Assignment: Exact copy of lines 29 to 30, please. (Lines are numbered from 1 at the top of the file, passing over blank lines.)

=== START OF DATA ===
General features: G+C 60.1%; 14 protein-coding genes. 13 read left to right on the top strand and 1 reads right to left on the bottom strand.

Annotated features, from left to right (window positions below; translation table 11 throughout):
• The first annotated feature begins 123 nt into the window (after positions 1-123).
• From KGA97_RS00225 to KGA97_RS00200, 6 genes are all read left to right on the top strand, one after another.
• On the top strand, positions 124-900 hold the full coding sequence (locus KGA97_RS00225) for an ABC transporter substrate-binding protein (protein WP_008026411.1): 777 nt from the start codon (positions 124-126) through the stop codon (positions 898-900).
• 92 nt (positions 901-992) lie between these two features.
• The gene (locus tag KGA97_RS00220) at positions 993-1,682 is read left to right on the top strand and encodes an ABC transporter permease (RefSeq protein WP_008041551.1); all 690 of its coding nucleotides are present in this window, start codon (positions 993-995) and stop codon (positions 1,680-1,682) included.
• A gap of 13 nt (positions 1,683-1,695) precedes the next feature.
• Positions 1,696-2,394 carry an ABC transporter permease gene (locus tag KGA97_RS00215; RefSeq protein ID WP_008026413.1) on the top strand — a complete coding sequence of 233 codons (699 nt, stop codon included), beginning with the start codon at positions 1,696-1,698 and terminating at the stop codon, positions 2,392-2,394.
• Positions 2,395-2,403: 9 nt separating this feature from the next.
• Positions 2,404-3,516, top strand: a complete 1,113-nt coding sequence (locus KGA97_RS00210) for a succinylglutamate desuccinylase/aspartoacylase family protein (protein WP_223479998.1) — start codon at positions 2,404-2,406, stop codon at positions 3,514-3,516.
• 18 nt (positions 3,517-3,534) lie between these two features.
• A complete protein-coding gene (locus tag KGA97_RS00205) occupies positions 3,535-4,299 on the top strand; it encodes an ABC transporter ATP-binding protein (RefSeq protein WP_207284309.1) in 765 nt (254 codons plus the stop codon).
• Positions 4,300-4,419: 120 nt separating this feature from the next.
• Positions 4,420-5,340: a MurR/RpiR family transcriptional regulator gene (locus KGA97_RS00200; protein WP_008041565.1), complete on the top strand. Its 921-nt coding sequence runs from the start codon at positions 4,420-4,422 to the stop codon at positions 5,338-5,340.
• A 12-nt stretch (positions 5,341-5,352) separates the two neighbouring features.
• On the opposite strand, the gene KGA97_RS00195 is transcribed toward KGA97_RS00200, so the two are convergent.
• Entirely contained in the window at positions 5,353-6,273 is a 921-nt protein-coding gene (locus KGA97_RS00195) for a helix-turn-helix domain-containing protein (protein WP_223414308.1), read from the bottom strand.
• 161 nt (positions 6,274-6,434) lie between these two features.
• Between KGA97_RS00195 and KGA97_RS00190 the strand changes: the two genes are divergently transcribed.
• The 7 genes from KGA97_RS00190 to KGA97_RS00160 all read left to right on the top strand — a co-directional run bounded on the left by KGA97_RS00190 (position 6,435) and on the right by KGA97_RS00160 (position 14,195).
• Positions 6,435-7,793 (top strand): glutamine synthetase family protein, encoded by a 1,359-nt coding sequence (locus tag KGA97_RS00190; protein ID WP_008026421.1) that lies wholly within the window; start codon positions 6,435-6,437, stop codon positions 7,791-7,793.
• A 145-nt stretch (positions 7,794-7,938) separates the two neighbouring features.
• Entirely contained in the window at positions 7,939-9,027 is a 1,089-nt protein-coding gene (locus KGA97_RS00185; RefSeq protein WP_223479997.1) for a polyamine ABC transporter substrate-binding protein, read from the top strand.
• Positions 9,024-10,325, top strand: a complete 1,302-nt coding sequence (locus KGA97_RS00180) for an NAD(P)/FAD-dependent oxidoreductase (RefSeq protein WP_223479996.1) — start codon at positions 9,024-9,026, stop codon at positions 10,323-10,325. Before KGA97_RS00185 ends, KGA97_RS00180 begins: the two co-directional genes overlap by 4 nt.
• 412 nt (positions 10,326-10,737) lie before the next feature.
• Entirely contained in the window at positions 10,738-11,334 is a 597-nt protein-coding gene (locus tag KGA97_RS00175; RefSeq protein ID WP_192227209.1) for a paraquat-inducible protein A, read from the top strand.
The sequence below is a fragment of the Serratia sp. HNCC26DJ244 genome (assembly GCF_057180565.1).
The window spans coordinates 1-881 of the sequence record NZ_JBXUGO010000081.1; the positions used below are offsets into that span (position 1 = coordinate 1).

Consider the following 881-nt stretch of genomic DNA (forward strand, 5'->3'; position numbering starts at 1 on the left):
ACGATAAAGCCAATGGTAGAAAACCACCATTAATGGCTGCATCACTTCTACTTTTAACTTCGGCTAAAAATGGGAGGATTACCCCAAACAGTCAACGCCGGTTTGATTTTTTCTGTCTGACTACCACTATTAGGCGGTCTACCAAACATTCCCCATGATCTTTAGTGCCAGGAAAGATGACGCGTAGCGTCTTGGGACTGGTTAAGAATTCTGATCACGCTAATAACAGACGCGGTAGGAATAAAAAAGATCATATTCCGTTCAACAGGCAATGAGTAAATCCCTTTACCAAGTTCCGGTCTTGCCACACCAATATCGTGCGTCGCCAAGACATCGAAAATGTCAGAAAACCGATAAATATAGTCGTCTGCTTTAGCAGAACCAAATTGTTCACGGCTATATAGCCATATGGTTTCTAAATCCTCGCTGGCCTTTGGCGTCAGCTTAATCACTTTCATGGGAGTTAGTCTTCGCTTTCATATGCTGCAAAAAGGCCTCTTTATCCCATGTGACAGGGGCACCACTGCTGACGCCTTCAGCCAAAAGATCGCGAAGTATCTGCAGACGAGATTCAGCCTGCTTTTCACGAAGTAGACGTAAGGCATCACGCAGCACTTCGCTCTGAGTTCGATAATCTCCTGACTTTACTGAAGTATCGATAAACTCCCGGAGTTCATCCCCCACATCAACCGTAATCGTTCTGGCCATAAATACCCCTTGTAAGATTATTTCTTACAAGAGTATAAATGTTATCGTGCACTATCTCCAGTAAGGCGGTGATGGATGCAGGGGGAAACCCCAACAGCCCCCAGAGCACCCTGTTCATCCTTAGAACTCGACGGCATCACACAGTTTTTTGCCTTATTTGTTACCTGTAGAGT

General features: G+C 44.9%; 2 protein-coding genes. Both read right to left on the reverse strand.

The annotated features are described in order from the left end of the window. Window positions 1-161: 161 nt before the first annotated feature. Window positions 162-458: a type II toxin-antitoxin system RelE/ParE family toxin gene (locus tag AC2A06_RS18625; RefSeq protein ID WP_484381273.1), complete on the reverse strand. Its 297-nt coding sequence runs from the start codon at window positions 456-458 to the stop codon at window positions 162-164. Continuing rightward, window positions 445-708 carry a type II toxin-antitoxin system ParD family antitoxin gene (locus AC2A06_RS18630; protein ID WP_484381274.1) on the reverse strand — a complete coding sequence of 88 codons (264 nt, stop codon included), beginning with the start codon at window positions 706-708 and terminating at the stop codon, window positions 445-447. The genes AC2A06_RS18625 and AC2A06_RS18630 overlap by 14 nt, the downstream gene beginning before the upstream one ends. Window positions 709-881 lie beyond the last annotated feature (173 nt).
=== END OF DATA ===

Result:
The window spans coordinates 1-881 of the sequence record NZ_JBXUGO010000081.1; the positions used below are offsets into that span (position 1 = coordinate 1).

Consider the following 881-nt stretch of genomic DNA (forward strand, 5'->3'; position numbering starts at 1 on the left):